Something else we've done that has been super helpful is to make a bunch of black and white drawings - just sharpie on white computer paper - he loves staring at them! I did all kinds of geometric patterns - think Venn diagrams for newborns :) I read that high contrast is best for him right now, so we taped some in his crib and by his changing table, and sure enough, he loves to focus on them any chance he gets.

These two weeks have been full of lots of "firsts" for Daniel - first tub bath (see picture), first shower, first time to a restaurant, first St. Patrick's Day (making Daniel our family's first Mexican Irishman :). This whole "having a baby" thing is becoming a lot more fun by the day as Daniel's personality starts to take shape. And what's funny is that as he seems to trust us more, we trust ourselves more. It took a few weeks, but now that we can take a deep breath and relax a little, we're finding out that this whole parenting thing is a blast :)

Wednesday, March 07, 2007

Weeks 1 & 2: The Nursing Nightmare

Having survived pregnancy and delivery in tact, I was ready to conquer the next big hurdle: nursing! I had done all my homework on nursing positions, correct latch-ons, feeding schedules, and so on and so forth. This was going to be a breeze - I just knew it! After all, that's what boobs were made to do, right? :)

It never once crossed my mind that it wouldn't work for me. Not once. Being such a big baby, Daniel came out, well, starving! I had 3 different lactation consultants come in and watch me nurse only to tell me we were doing everything right. They said I had very flat nipples (too much information, I know... but this post is about nursing... you should have expected it...) and they gave me a shield to wear to help "draw them out". It worked, a little, but also taught him to bite hard with his gums. Ouch.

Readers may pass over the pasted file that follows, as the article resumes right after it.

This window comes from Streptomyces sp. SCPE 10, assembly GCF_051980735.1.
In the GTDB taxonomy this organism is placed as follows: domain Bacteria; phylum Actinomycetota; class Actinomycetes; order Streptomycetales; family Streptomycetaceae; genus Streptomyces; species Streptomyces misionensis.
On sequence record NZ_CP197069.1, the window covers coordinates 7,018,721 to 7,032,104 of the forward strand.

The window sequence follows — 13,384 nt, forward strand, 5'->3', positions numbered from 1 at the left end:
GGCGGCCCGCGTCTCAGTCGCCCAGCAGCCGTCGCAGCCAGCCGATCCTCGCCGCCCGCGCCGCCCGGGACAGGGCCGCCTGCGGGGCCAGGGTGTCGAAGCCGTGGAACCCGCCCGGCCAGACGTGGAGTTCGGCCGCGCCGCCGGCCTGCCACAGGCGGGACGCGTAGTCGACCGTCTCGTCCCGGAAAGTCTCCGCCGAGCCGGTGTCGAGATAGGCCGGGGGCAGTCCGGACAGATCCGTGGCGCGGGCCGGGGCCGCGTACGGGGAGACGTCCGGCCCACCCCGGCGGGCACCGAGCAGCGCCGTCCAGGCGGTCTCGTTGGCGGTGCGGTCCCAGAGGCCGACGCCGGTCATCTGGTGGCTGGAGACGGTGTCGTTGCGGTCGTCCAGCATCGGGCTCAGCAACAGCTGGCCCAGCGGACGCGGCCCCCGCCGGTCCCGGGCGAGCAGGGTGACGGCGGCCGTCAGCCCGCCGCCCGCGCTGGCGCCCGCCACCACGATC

Starting on day two, I couldn't help but feel something wasn't right. He was screaming during latch-on (sometimes for 20-30 minutes solid), and was nursing for very long periods of time. Like, 50 minutes at a time. I was bleeding significantly (so much so that he would spit up milk AND blood) and he was losing weight fast. He ended up losing more than 10% of his body weight in the hospital, and they started supplementing with formula.

After we went home, the nursing got significantly worse... he seemed hungry all the time, still cried during latch-on, wasn't gaining weight, and I wound up with clogged ducts and 2 severe cases of mastitis - half of each breast was beet red. I cried all the time, feeling like a failure for not being able to feed my own son, and hating the fact that I dreaded seeing him... he had become a source of pain... a mini torture machine. My nipples were long gone by this point - I won't even describe the grotesque disfiguration.